WASHINGTON — A series of security lapses and an “inadequate focus” on threats on the ground helped lead to a deadly assault on a sprawling military base in Kenya in 2020 that killed three Americans, a Pentagon investigation has concluded.
The inquiry, led by the United States Africa Command, also found what the head of the command described as “shortcomings” in the sharing of intelligence and deficiencies in the preparation of security forces charged with guarding the base.
“We were not as prepared at Manda Bay as we needed to be,” Gen. Stephen J. Townsend, the commander of Africa Command, said in a video presentation of the findings at the Pentagon on Thursday.
The report found that “certain senior officers contributed to the inadequate force protection posture at Manda Bay, and allowed a climate of complacency and poor understanding of the threat.” Eight officers and enlisted personnel were disciplined for their actions or their failure to act, the Air Force said. But a spokeswoman for the service declined to describe the punishments or the fate of those personnel.
The brazen assault by 30 to 40 Shabab fighters at Manda Bay, a sleepy seaside base near the Somali border, resulted in the largest number of U.S. military-related fatalities in Africa since October 2017, when four soldiers were killed in an ambush in Niger.
The attack by the Shabab, Al Qaeda’s affiliate in East Africa, revealed several glaring security shortfalls, a New York Times investigation found soon after the assault. It also highlighted the U.S. military’s limits in Africa, where a lack of intelligence — along with Manda Bay’s reputation as a quiet and unchallenged tourist locale — allowed a lethal strike.
The Times investigation found that American commandos took about an hour to respond. Many of the local Kenyan forces assigned to defend the base hid in the grass while U.S. troops and support staff members were corralled into tents with little protection to wait out the battle. Evacuating one of the wounded to a military hospital in Djibouti, about 1,000 miles north, took hours.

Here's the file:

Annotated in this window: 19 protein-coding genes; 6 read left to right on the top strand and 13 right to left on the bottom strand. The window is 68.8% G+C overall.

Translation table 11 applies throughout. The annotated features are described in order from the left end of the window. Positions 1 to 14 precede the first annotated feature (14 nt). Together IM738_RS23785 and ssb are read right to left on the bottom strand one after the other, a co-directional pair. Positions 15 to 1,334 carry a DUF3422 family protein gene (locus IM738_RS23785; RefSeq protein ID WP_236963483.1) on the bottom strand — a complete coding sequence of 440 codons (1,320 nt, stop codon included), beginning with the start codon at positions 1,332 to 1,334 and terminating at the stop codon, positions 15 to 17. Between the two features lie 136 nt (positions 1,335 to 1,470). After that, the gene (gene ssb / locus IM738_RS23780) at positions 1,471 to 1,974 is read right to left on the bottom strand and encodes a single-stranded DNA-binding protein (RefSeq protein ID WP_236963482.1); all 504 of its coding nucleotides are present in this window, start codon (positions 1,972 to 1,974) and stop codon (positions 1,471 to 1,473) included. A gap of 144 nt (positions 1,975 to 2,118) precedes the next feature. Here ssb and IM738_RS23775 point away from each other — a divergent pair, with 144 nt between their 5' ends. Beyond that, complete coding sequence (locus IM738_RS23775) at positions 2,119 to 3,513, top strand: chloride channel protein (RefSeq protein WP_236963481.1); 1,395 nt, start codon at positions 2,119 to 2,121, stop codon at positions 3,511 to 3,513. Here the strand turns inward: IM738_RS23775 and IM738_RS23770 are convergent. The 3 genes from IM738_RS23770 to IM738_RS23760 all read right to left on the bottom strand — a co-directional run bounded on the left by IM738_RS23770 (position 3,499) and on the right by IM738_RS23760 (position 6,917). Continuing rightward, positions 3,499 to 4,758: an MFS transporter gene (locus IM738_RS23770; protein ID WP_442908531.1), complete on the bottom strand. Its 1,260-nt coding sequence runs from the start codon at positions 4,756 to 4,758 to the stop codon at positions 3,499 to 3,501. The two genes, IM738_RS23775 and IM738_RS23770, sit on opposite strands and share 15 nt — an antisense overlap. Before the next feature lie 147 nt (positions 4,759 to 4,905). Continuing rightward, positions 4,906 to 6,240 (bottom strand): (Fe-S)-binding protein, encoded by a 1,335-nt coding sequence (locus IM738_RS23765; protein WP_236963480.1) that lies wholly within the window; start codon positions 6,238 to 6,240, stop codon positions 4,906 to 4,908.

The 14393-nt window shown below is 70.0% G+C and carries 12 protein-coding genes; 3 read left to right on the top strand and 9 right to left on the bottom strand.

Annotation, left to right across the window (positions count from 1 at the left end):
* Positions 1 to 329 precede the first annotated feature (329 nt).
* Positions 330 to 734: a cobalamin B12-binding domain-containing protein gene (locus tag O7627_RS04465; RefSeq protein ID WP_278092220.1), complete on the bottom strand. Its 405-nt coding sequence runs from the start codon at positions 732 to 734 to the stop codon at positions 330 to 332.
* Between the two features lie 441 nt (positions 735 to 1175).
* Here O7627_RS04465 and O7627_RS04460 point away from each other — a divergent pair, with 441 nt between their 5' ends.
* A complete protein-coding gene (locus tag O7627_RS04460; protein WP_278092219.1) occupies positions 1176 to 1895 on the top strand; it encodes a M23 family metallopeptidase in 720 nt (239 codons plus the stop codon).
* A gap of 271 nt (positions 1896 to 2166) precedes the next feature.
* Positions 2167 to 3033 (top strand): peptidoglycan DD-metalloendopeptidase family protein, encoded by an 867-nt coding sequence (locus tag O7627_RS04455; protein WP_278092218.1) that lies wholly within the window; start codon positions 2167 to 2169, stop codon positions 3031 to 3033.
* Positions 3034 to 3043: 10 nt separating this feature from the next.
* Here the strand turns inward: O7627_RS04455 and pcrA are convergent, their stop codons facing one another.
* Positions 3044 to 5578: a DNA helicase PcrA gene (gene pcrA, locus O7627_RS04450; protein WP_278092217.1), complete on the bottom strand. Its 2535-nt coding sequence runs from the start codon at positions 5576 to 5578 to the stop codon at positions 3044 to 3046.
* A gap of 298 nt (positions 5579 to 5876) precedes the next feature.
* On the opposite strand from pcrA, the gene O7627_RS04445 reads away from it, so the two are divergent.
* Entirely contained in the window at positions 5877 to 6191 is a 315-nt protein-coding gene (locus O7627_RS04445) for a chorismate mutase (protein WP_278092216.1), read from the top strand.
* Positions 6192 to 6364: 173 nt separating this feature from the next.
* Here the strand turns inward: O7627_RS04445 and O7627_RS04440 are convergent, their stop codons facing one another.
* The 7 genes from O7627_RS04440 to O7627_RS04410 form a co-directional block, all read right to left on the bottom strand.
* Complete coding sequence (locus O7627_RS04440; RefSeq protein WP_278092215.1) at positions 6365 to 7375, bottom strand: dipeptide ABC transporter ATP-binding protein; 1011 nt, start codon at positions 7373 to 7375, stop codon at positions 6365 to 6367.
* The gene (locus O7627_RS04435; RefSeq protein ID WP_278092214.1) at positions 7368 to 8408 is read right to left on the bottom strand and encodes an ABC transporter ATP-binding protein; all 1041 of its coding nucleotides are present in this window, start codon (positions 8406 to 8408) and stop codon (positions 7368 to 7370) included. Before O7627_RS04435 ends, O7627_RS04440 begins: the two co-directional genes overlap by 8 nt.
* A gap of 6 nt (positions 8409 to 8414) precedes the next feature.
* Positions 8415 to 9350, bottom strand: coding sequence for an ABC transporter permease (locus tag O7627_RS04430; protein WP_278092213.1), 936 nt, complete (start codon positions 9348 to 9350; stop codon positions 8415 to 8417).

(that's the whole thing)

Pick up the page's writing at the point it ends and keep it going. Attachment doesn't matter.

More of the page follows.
Lt. Gen. Steven L. Basham, the Air Force’s deputy commander for Europe and Africa, told reporters on Thursday that in the early morning of Jan. 5, 2020, two U.S. service members driving a small truck along a runway on the base saw thermal images of what they initially thought were hyenas. They realized too late that the images were of Shabab fighters hiding in the vegetation.
The fighters fired two rocket-propelled grenades at the truck. One exploded, killing Specialist Henry Mayfield Jr., 23, of the Army, the report found. The other service member in the truck was able to get out.
The Shabab fighters then fired rockets at an airplane on the tarmac. It caught fire, killing the pilots, both of whom were American contractors, General Basham said. Dustin Harrison, 47, and Bruce Triplett, 64, were two experienced pilots with L3 Technologies, a Pentagon contractor that helped with surveillance and reconnaissance missions around the world.
During the news briefing on the report, the Pentagon declined to go into detail about whether any of the senior officers involved had been fired.
Africa Command conducted an initial investigation shortly after the attack, but the results were bottled up in the Pentagon in the final months of the Trump administration and were never approved or made public.
When the Biden administration took office last January, Defense Secretary Lloyd J. Austin III ordered a review of the Africa Command’s inquiry, in part to avoid a repeat of the contentious Defense Department investigation into the 2017 Niger attack. That report found widespread problems across all levels of the military counterterrorism operation but focused in particular on the actions of junior officers leading up to the ambush — unfairly so, in the view of many family members, lawmakers and James N. Mattis, the defense secretary at the time.
During his final weeks in office, President Donald J. Trump ordered most of the 700 U.S. troops in Somalia to leave the country but not the region. Most of the forces transferred to Djibouti or Kenya, including Manda Bay, where security was improved, officials said. The Biden administration is conducting a review to determine whether to send any of those troops back to Somalia.